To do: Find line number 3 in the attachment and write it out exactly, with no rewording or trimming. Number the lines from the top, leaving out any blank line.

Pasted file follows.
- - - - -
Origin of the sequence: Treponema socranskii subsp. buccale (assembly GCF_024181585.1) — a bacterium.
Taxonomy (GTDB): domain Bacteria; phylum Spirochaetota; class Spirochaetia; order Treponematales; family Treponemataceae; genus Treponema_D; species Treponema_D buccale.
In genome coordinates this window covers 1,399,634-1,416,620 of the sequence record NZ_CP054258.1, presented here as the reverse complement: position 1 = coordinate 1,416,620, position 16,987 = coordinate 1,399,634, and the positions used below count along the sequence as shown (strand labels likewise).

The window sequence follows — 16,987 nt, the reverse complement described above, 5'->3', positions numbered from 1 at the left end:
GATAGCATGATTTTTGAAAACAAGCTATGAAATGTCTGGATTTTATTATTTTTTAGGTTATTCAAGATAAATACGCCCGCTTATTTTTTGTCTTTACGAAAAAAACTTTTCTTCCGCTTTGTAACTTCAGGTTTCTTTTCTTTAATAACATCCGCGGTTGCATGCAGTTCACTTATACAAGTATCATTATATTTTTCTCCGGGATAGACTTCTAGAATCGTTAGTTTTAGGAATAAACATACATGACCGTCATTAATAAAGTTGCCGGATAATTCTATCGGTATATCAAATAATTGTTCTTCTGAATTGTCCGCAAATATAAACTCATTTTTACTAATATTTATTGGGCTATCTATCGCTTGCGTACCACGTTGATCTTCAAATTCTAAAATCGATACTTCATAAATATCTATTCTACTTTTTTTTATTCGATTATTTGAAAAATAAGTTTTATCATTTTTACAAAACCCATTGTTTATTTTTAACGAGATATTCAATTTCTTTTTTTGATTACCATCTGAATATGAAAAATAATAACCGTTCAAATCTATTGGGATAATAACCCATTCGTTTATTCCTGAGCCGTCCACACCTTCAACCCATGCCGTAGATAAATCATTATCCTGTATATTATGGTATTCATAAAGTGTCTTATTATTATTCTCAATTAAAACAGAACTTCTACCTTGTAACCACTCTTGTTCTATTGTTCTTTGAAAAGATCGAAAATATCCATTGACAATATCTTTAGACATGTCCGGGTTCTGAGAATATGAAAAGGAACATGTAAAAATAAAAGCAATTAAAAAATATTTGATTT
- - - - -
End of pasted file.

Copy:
In genome coordinates this window covers 1,399,634-1,416,620 of the sequence record NZ_CP054258.1, presented here as the reverse complement: position 1 = coordinate 1,416,620, position 16,987 = coordinate 1,399,634, and the positions used below count along the sequence as shown (strand labels likewise).